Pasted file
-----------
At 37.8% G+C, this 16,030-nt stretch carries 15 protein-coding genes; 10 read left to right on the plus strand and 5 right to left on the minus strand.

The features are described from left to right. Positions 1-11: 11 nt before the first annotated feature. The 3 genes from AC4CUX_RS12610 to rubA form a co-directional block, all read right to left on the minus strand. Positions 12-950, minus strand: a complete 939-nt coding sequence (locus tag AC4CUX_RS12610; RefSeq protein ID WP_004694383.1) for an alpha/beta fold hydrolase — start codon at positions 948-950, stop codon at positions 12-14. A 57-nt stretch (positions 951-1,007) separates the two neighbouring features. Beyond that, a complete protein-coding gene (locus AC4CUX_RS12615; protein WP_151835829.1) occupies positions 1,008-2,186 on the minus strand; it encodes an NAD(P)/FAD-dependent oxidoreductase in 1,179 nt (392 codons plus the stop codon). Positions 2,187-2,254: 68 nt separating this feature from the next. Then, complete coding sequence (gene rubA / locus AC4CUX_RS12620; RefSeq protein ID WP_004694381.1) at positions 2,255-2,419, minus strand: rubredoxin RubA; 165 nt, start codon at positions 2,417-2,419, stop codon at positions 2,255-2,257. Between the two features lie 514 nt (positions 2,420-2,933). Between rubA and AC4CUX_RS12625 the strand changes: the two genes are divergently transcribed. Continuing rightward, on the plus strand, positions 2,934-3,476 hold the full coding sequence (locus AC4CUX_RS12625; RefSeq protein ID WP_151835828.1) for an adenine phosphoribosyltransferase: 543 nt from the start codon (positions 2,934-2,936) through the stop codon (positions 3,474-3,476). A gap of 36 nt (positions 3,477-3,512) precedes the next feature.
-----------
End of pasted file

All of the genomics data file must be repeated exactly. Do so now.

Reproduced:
At 37.8% G+C, this 16,030-nt stretch carries 15 protein-coding genes; 10 read left to right on the plus strand and 5 right to left on the minus strand.

The features are described from left to right. Positions 1-11: 11 nt before the first annotated feature. The 3 genes from AC4CUX_RS12610 to rubA form a co-directional block, all read right to left on the minus strand. Positions 12-950, minus strand: a complete 939-nt coding sequence (locus tag AC4CUX_RS12610; RefSeq protein ID WP_004694383.1) for an alpha/beta fold hydrolase — start codon at positions 948-950, stop codon at positions 12-14. A 57-nt stretch (positions 951-1,007) separates the two neighbouring features. Beyond that, a complete protein-coding gene (locus AC4CUX_RS12615; protein WP_151835829.1) occupies positions 1,008-2,186 on the minus strand; it encodes an NAD(P)/FAD-dependent oxidoreductase in 1,179 nt (392 codons plus the stop codon). Positions 2,187-2,254: 68 nt separating this feature from the next. Then, complete coding sequence (gene rubA / locus AC4CUX_RS12620; RefSeq protein ID WP_004694381.1) at positions 2,255-2,419, minus strand: rubredoxin RubA; 165 nt, start codon at positions 2,417-2,419, stop codon at positions 2,255-2,257. Between the two features lie 514 nt (positions 2,420-2,933). Between rubA and AC4CUX_RS12625 the strand changes: the two genes are divergently transcribed. Continuing rightward, on the plus strand, positions 2,934-3,476 hold the full coding sequence (locus AC4CUX_RS12625; RefSeq protein ID WP_151835828.1) for an adenine phosphoribosyltransferase: 543 nt from the start codon (positions 2,934-2,936) through the stop codon (positions 3,474-3,476). A gap of 36 nt (positions 3,477-3,512) precedes the next feature.